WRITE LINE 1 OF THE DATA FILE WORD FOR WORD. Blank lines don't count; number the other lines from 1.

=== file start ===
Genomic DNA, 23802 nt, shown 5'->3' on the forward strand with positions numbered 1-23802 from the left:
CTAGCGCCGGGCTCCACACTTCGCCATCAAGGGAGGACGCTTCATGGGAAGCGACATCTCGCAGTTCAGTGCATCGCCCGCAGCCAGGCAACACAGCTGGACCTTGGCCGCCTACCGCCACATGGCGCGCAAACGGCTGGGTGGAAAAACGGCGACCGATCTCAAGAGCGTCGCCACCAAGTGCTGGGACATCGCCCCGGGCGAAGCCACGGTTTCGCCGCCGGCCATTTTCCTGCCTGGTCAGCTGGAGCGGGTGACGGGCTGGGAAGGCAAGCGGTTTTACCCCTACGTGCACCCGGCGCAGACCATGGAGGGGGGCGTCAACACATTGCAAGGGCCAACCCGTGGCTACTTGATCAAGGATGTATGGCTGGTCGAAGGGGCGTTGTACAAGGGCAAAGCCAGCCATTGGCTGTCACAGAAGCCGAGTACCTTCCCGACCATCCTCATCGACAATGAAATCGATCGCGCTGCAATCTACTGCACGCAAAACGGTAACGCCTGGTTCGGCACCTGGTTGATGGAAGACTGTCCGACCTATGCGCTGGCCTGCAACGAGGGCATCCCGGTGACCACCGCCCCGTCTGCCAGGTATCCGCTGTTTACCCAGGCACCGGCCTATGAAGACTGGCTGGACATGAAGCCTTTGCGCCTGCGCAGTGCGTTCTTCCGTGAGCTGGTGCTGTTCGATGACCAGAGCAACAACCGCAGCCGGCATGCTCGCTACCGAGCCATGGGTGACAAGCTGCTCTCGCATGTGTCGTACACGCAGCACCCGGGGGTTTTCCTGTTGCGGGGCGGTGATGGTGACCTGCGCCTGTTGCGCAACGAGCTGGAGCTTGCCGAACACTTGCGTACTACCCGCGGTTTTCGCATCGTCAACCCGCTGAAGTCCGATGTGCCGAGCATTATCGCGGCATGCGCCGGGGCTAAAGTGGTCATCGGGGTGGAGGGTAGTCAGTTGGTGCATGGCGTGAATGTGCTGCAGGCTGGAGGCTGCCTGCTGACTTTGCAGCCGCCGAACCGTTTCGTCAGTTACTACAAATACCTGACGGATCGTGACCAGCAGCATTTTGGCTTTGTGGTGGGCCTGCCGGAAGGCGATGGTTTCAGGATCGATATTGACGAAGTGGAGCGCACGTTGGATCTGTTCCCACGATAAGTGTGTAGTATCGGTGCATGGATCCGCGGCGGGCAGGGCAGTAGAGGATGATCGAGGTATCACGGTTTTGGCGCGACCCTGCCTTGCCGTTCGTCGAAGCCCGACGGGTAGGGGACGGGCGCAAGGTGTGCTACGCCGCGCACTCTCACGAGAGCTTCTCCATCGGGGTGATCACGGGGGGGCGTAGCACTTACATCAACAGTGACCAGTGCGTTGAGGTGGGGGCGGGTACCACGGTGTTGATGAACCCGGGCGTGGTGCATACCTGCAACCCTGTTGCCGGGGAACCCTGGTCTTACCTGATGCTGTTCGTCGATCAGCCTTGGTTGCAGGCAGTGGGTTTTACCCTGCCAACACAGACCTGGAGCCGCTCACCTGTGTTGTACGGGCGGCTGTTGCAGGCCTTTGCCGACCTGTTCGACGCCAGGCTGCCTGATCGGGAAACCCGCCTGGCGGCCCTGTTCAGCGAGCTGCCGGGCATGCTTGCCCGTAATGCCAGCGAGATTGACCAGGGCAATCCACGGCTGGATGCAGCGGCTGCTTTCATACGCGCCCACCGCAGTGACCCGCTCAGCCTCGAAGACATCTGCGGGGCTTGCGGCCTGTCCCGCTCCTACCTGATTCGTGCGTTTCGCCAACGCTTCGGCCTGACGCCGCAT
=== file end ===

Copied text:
Genomic DNA, 23802 nt, shown 5'->3' on the forward strand with positions numbered 1-23802 from the left: